The Christie Administration is warning consumers to look out for price gouging during the State of Emergency related to Hurricane Joaquin and the Nor’easter that is currently impacting New Jersey, and warning merchants and business who raise their prices more that 10% that they will be prosecuted to the fullest extent of the law.
New Jersey law prohibits price increases of more than 10% during a State of Emergency through 30 days after the termination of the emergency. Governor Christie declared a State of Emergency today, October 1, 2015.
“Especially after Superstorm Sandy, no merchant or business can claim ignorance of New Jersey’s price gouging law,” said Acting Attorney General John J. Hoffman. “We will not tolerate anyone taking advantage of the suffering of others.”
In the two-and-a-half years since Superstorm Sandy, while the Garden State has struggled to recover, many people have puzzled over the question of why New Jersey has received substantially less federal aid than New York, even though both states suffered roughly the same amount of damage — close to $37 billion. Much of the focus has… Read the rest of this entry »
With its glory days long gone and its future up for grabs, the fate of the Izod Center has become an open question. After years of study and debate, officials suddenly took action in January — shuttering the 34-year old state-owned arena with barely two weeks warning and shifting much of its business to the privately… Read the rest of this entry »
STAFFORD — If Joe Karcz had gone with his gut, he’d be home by now, instead of staring at his empty lagoon-front lot in Stafford Township. A disabled construction worker, Karcz, whose home was badly damaged by Hurricane Sandy’s storm surge, first thought he’d rehab it on his own, but then decided to get the funding… Read the rest of this entry »
It was just four years ago that Gov. Chris Christie and Democrats in the Legislature struck a deal on a bipartisan plan to address years of underfunding the public-employee pension system. The legislation mandated increased contributions into the system from both from the state and its workers.… Read the rest of this entry »
The pace of spending on Hurricane Sandy disaster programs in New Jersey waned in the first three months of this year compared to the previous quarter, a new report shows. Roughly $180 million in federal recovery funds were handed out in New Jersey in the last quarter, according to the state’s latest report to the federal… Read the rest of this entry »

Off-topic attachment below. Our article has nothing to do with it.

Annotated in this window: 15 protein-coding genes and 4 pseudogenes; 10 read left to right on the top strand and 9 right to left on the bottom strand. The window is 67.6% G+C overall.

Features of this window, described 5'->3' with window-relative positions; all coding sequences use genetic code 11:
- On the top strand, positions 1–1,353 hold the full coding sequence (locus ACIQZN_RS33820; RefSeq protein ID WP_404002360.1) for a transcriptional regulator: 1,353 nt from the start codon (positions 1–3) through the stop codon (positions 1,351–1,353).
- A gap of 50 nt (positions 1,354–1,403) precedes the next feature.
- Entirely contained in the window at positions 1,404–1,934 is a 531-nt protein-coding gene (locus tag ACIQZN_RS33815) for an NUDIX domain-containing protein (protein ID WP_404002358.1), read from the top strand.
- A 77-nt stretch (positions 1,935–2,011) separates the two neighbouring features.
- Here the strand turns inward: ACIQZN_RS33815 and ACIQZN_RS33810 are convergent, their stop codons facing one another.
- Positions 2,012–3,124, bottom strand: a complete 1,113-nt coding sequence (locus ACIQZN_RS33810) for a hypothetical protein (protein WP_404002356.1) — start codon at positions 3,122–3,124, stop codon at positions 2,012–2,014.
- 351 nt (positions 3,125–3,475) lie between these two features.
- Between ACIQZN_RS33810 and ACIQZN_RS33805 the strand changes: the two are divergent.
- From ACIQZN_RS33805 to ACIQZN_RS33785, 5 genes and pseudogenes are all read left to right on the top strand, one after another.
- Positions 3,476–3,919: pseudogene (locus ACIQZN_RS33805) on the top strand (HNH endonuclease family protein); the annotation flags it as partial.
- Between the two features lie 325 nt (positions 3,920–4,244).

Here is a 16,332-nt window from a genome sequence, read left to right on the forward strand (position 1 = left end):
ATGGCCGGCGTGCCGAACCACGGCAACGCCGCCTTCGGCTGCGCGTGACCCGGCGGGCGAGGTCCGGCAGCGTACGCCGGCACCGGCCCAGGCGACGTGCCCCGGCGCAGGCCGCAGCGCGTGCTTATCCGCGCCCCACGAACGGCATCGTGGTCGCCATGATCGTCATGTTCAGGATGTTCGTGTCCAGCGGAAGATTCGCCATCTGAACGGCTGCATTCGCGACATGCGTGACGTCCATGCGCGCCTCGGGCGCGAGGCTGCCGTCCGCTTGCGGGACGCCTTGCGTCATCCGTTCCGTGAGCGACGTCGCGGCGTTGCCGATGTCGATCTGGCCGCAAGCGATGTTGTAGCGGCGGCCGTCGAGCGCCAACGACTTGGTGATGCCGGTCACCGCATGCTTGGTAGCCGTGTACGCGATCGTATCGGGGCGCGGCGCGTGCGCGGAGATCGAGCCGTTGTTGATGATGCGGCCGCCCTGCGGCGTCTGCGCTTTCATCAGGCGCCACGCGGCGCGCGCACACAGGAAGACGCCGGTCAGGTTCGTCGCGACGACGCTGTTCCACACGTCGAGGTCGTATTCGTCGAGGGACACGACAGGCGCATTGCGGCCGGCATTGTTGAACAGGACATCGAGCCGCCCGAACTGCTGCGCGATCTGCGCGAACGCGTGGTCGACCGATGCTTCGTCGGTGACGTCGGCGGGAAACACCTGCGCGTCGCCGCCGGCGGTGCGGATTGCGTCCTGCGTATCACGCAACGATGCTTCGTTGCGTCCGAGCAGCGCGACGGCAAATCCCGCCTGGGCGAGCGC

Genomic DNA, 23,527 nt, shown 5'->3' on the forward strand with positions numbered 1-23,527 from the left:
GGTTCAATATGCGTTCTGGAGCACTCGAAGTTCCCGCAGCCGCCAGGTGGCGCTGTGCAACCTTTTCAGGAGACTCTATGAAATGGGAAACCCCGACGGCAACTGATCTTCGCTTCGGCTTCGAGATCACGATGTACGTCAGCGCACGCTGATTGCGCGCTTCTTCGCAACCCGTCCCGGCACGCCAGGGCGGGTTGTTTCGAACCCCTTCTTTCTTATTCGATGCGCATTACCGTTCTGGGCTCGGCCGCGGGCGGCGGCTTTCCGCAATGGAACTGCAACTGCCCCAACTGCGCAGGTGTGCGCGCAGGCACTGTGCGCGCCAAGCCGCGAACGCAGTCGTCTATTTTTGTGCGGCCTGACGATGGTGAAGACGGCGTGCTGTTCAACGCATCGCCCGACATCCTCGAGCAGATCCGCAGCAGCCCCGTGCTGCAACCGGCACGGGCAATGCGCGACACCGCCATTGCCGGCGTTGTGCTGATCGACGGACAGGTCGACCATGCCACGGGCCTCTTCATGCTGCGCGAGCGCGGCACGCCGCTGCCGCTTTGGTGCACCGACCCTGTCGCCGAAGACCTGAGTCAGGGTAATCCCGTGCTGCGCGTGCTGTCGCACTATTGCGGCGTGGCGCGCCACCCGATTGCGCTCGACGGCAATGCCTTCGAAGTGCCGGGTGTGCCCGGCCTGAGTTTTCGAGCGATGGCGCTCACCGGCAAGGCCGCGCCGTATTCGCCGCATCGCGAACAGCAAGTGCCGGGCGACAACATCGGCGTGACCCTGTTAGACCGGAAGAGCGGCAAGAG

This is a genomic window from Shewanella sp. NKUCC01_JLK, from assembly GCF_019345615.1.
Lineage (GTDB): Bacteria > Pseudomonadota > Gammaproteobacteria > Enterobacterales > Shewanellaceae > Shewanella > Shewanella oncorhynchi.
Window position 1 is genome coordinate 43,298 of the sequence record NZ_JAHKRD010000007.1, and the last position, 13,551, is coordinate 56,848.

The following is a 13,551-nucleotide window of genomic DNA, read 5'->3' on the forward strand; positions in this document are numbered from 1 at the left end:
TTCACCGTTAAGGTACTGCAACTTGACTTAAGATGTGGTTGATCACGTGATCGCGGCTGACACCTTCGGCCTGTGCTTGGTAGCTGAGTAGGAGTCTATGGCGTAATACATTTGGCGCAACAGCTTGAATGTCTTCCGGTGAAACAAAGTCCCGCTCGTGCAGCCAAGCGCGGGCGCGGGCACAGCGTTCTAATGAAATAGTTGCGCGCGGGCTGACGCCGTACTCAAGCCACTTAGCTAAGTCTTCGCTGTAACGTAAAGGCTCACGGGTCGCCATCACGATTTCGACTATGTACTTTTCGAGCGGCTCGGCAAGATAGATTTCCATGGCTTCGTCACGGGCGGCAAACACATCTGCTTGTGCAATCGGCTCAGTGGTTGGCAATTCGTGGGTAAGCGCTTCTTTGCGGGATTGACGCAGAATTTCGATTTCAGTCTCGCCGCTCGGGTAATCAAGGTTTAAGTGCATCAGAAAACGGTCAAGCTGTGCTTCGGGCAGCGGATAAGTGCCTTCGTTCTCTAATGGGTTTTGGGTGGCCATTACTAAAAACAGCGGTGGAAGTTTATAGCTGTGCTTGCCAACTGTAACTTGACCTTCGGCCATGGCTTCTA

David Wildstein, the founder of PolitickerNJ under the pseudonym Wally Edge, former Mayor of Livingston, former high school chum of Governor Chris Christie and Christie’s number 2 man at the Port Authority of NY/NJ until he resigned under pressure over the George Washington Bridge lane closure scandal know as Bridgegate, is set to plead guilty to so far unspecified charges in federal court tomorrow, according to a report at Bloomberg Business.
Exxon Mobil will pay $225 million for contamination at refineries and other polluted sites across the state under a settlement agreement state officials are calling “historic.” The deal between the state and the Texas oil giant ends more than a decade of litigation over the environmental damage at two refineries, known as Bayway and Bayonne, which… Read the rest of this entry »
When Chris Christie privatized New Jersey’s lottery two years ago, he said its new overseers would “modernize and maximize” the games. Instead, a lottery once ranked among the nation’s top performers is now lagging for the second straight year, trailing its state income targets by $64 million seven months into the current fiscal year. Meanwhile, the… Read the rest of this entry »
New Jersey had to withdraw and resubmit a request to modify a federal emergency grant awarded after Hurricane Sandy 15 times due to technical glitches with the grant’s online system and incomplete information during a seven-month delay in approval that put cleanup efforts at risk, according to an audit released on Monday. The federal audit said… Read the rest of this entry »